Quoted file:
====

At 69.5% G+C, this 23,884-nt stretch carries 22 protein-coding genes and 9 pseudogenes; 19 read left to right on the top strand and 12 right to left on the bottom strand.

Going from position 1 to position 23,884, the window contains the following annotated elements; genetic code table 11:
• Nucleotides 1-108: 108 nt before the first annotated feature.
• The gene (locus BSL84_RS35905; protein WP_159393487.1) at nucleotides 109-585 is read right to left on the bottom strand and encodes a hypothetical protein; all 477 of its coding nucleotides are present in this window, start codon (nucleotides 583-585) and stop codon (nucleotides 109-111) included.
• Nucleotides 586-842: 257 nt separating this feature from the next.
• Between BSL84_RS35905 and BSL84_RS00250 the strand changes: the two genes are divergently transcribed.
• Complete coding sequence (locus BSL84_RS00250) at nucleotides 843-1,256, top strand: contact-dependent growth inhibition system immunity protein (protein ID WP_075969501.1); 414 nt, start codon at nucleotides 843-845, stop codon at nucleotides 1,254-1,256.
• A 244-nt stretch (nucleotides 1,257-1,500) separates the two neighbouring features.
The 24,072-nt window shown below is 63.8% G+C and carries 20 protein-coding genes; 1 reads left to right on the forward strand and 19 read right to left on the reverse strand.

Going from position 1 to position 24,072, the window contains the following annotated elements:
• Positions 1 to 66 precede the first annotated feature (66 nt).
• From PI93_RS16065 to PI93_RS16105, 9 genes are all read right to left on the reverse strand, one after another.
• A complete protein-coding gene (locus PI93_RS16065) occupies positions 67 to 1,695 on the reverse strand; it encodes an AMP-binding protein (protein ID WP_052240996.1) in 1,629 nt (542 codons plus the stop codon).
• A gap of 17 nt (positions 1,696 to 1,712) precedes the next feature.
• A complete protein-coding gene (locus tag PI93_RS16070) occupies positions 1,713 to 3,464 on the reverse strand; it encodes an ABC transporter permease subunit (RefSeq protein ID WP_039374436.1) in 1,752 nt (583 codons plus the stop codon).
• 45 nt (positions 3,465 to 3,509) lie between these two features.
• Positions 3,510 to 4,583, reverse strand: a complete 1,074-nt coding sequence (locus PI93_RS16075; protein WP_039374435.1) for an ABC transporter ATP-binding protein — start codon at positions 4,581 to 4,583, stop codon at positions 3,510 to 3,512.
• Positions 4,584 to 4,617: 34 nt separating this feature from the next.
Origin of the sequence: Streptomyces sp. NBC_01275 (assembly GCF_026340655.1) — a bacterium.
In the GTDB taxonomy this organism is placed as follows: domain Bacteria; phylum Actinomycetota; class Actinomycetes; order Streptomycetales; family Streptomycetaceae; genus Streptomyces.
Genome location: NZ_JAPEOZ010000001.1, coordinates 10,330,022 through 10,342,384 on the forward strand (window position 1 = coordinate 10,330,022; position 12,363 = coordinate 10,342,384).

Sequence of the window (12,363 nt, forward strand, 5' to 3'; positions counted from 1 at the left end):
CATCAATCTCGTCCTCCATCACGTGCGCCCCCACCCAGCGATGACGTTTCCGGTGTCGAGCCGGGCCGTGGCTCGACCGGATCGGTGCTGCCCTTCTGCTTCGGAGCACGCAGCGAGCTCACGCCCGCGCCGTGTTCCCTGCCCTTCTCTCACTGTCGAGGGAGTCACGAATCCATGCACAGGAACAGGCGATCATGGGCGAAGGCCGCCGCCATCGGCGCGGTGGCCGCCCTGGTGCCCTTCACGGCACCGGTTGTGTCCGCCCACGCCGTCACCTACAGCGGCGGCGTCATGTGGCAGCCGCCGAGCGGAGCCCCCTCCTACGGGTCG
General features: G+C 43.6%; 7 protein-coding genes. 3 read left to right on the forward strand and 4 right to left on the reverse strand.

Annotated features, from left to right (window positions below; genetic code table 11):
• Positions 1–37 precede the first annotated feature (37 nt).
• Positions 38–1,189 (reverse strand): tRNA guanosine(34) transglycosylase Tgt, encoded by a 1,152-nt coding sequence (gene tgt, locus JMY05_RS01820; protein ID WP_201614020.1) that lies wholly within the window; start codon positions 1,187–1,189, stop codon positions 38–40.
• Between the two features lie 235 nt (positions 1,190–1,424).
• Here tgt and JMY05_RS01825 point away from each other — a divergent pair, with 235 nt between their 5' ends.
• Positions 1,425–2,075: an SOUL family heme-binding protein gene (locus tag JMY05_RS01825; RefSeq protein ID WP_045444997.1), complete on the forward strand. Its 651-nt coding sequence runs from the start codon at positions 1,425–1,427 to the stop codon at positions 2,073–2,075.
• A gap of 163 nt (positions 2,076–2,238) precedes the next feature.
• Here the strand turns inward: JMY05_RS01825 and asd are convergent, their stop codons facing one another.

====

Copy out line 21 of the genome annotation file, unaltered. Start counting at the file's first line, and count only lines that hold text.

Genome location: NZ_JAPEOZ010000001.1, coordinates 10,330,022 through 10,342,384 on the forward strand (window position 1 = coordinate 10,330,022; position 12,363 = coordinate 10,342,384).